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RE: Personalisation examples (Was: Re: should we say "critical controls" or just "controls")

From: White, Jason J <jjwhite@ets.org>
Date: Fri, 30 Jun 2017 13:51:24 +0000
To: David MacDonald <david100@sympatico.ca>, Alastair Campbell <acampbell@nomensa.com>
CC: Detlev Fischer <detlev.fischer@testkreis.de>, "w3c-wai-gl@w3.org" <w3c-wai-gl@w3.org>, "public-cognitive-a11y-tf@w3.org" <public-cognitive-a11y-tf@w3.org>
Message-ID: <BN6PR07MB34576EE0508D19F94A4091A3ABD30@BN6PR07MB3457.namprd07.prod.outlook.com>


From: David MacDonald [mailto:david100@sympatico.ca]
Sent: Friday, June 30, 2017 9:29 AM

I'm disappointed that more has not been done since 2008 WCAG 2 by the AT community, and cognitive advocacy groups. We are basically in the same technical place with technologies for people with Cognitive disabilities as we were 15 years ago.

WCAG generally formalizes requirements for accommodations that have emerged and are in use, it doesn't generally require authors to follow speculative accommodations.
[Jason] I concur with both of the above points. We do need better assistive technology support to aid cognition (especially, but not only for users with cognitive disabilities). Once the technologies and their supporting markup are sufficiently developed and have had their efficacy established across a variety of Web content, we can specify precise requirements for inclusion in WCAG.
I understand the sense of urgency and frustration sometimes expressed by those who are closest to this issue (including participants in the COGA Task Force). However, some processes of social and technological change do not have short cuts; and I would argue that trying to take a short cut by mandating unproven solutions in WCAG 2.1 is unlikely to deliver the desired outcome. It’s much more likely, in my view, to lead to formal objections and to the removal of the proposal from WCAG, or, at a minimum, its being narrowed to such an extent that it doesn’t really do much to help the people whose needs it’s meant to serve. In fact, we’re already seeing a manifestation of the latter problem in the current round of discussion.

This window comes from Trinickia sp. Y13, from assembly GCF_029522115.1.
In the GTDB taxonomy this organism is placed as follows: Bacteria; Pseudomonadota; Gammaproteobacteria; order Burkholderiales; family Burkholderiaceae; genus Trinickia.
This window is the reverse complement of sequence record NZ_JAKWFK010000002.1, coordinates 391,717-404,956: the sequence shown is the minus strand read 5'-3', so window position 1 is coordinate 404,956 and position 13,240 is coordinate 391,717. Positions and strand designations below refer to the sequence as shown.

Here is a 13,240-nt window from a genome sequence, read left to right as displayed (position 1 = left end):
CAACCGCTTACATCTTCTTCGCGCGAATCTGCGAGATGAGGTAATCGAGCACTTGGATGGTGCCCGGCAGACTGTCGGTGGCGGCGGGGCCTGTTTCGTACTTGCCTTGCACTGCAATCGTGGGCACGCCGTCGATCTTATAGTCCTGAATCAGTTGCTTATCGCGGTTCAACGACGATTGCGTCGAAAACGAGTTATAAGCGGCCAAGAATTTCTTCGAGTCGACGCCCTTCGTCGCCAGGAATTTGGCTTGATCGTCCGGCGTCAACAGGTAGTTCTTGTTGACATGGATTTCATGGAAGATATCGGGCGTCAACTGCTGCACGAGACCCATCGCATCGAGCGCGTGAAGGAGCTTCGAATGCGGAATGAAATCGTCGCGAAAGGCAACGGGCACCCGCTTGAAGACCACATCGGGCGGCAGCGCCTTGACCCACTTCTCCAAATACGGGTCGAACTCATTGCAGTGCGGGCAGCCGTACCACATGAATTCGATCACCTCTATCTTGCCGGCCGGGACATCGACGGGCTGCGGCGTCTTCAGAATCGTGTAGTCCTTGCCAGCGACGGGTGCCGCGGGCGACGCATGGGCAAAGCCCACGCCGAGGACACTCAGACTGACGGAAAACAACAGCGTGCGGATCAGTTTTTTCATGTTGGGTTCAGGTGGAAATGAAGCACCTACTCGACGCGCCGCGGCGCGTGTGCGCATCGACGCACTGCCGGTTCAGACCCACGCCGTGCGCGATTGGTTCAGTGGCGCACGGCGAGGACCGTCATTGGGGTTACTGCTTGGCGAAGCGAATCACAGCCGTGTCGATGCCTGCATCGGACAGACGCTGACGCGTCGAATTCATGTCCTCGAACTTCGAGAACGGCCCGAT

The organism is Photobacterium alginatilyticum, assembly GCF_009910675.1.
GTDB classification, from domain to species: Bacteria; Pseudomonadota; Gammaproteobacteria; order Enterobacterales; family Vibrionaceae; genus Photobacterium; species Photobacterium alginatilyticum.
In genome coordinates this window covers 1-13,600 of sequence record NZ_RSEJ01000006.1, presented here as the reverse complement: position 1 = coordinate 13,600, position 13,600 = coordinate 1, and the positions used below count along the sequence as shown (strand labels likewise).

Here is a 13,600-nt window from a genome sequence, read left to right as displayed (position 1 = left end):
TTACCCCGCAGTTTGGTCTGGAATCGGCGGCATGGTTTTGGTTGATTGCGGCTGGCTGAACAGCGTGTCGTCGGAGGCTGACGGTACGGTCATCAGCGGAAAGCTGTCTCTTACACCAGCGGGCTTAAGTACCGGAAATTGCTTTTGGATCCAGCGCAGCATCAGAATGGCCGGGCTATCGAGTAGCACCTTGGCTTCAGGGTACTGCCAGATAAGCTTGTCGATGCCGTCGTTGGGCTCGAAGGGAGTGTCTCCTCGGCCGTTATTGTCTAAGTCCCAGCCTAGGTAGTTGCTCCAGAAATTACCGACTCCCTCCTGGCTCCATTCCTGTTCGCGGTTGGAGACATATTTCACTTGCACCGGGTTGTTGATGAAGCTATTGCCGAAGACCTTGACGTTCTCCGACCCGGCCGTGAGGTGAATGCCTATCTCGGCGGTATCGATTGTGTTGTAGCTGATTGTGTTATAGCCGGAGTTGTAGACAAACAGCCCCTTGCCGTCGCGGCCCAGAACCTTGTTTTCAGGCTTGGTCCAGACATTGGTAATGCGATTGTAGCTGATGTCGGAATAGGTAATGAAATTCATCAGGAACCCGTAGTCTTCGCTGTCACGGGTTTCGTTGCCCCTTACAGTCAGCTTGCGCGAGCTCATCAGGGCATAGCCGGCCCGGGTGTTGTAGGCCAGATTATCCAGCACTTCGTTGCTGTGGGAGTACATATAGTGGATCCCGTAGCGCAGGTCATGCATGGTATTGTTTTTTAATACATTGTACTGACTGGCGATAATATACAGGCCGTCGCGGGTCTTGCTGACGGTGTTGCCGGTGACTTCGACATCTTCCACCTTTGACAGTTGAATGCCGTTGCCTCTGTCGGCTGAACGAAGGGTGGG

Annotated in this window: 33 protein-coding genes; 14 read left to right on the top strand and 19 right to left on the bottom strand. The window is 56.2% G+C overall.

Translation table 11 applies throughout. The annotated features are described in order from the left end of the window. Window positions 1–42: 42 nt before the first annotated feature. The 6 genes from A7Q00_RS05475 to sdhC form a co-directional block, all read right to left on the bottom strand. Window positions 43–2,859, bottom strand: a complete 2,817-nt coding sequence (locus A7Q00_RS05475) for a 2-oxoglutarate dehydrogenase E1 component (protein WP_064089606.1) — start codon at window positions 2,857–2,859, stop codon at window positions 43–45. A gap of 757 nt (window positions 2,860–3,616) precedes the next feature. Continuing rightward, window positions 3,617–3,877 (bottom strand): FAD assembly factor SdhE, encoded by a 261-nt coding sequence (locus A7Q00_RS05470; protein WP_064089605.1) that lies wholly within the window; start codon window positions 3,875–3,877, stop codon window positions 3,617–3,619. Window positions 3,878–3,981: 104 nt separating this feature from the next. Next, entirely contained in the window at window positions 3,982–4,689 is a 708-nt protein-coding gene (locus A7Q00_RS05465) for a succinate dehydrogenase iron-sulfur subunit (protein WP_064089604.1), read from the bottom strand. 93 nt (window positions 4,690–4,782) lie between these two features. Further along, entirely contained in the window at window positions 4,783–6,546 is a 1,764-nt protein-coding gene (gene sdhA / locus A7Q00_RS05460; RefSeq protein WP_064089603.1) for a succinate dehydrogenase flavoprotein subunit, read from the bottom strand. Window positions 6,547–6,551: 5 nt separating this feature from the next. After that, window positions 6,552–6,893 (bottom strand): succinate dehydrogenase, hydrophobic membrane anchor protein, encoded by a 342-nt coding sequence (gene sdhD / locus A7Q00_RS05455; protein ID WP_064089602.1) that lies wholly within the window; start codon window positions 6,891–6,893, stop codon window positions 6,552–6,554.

I’m also concerned about the “invisible metadata” problem, as Charles McCathieNevile once called it. Metadata that are highly dependent on the specific content with which they’re associated need to be written correctly and updated as the content changes. Having dealt with improperly implemented ARIA markup, I think a complex, imprecisely defined metadata specification to support cognitive AT (and unfortunately the first public working draft of the COGA semantics satisfies this description) is unlikely to be properly applied on a large scale, even by well-intentioned authors. We need a very precisely defined metadata specification that authors have a chance of implementing correctly, coupled with technologies for using it that have been shown to be effective across a range of content types and for people with different cognitive needs.
Naturally, I’m strongly in support of this approach – but, so far as this discussion is concerned, it’s a “technology and efficacy first, WCAG second” solution, as I think it strategically has to be.


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Received on Friday, 30 June 2017 13:52:01 UTC

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